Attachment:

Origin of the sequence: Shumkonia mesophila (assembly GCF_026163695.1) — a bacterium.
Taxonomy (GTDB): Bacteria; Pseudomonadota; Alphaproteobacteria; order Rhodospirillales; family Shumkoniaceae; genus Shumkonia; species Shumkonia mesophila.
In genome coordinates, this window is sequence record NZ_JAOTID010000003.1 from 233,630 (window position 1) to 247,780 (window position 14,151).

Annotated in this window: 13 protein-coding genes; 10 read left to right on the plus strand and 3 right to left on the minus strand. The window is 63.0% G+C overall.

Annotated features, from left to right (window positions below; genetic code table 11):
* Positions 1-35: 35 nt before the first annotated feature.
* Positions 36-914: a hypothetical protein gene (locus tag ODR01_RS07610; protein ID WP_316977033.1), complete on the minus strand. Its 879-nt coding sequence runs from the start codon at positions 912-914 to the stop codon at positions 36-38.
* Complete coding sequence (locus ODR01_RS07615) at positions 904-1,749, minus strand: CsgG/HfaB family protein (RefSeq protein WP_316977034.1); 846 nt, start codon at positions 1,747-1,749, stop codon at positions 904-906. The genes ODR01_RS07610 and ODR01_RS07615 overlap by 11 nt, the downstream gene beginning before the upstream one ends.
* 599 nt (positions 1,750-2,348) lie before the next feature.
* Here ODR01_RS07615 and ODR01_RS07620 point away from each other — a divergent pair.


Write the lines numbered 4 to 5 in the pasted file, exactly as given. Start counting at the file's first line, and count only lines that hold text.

Annotated in this window: 13 protein-coding genes; 10 read left to right on the plus strand and 3 right to left on the minus strand. The window is 63.0% G+C overall.

Annotated features, from left to right (window positions below; genetic code table 11):